By Paige Welikson, Mitzvah Corps Costa Rica 2 2017 Participant
If you know me, you know that I absolutely love photography. I always have my camera, ready to take a picture. My favorite type of photography is photojournalism- specifically photojournalism that explores people. It’s not an easy job, even when cameras are getting better and cheaper. The best photojournalists can capture the complexity of a single moment, their images can inspire empathy, fear, sadness, joy and everything in between. I know I’m nowhere near professional, but when I saw the activities we’d be doing on our trip with Mitzvah Corps Costa Rica, I saw it as a perfect opportunity to further my skill while also helping a community.
What I realized when we traveled into La Carpio today was that my love of photojournalism could help me gain a better understanding of those who live there.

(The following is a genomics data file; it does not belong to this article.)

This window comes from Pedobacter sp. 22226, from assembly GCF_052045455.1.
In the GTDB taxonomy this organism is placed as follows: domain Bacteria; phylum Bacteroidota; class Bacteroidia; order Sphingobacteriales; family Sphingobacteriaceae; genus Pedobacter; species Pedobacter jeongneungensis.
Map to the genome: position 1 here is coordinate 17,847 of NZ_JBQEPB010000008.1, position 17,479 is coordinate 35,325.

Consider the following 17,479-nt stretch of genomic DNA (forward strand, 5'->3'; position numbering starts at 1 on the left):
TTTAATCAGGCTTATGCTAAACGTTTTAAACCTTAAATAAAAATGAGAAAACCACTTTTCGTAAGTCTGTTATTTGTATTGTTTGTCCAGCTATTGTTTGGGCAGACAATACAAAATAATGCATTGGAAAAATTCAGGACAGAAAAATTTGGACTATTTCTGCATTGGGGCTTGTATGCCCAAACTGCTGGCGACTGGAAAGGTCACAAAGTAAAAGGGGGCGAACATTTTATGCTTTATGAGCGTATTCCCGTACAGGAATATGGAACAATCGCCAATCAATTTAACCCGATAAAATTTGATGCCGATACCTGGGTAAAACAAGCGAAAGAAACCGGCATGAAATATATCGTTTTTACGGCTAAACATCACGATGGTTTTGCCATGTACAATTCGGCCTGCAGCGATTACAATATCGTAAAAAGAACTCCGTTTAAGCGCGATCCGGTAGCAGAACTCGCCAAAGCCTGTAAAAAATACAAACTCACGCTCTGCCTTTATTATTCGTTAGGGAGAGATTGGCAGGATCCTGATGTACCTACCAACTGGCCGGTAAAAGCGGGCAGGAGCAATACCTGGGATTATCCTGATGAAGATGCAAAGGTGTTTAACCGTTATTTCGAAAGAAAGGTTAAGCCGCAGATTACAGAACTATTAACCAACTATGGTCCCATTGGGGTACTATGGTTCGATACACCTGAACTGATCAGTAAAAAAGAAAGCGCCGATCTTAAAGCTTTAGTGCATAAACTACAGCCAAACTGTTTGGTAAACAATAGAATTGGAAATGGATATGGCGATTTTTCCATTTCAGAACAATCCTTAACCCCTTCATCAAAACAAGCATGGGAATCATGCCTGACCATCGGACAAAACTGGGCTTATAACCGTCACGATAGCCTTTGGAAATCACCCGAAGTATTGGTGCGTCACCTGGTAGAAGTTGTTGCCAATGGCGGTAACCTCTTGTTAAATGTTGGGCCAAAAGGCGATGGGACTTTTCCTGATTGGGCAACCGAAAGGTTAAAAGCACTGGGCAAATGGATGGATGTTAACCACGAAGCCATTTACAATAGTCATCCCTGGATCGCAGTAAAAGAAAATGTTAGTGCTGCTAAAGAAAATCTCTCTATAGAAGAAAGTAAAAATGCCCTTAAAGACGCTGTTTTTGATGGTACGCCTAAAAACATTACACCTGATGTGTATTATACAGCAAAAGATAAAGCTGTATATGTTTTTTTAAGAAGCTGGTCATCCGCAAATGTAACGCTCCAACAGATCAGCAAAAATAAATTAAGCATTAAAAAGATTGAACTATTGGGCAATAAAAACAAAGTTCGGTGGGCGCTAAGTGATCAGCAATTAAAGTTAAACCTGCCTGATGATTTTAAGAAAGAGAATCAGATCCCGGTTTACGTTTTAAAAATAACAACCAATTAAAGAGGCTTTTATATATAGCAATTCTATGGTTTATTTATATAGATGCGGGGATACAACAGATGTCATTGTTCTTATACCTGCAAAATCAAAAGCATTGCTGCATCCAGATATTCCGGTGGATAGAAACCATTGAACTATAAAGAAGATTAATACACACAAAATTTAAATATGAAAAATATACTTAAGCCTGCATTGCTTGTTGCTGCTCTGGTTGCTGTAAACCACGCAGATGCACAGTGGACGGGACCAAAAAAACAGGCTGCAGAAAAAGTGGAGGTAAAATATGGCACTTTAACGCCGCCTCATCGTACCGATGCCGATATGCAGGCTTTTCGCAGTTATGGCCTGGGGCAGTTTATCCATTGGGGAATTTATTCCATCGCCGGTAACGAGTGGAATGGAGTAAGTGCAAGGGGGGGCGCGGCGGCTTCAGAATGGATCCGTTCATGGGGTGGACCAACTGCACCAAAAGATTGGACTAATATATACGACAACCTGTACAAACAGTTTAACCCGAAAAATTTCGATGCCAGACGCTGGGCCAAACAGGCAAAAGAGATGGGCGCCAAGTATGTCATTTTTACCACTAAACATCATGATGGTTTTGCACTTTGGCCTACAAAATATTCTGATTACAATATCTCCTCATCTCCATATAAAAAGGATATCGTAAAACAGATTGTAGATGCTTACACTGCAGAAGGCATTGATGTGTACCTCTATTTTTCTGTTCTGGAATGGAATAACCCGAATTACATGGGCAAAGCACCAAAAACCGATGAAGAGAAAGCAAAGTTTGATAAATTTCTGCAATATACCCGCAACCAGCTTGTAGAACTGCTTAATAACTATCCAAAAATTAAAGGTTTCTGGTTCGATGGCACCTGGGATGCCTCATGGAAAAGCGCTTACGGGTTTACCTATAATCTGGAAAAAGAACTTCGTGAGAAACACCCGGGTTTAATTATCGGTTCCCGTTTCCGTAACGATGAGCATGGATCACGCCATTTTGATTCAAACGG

La Carpio is a small town on the outskirts of San Jose. The majority of its inhabitants are Nicaraguan immigrants. As you drive through its streets, you see small, tightly packed houses made of metal. Laundry hangs from clothing lines outside and stray dogs roam the street. The area isn’t the beautiful lush beaches and the mighty volcanoes of Costa Rica that many tend to see, but it has character.
People are quick to see an oversimplified version of poverty. They pity those who are perceived as “less fortunate” just as easily as they romanticize their struggles. Before coming to Costa Rica, I knew that nothing was this black or white, but visiting La Carpio helped me better understand.
While here, we only worked for about 5 hours. We saw a tiny amount of its residents’ lives. In terms of photography, it was one picture, but a multidimensional one at that. We saw two young brothers cry in the street, and girls our age listening to music on their phones. Children with backpacks and uniforms walked home from school hand in hand with their parents and a woman fed the stray dog who hung around the worksite. Seeing all this made me think that the first step to helping anybody is the same thing that makes a great photo: seeing things complexly.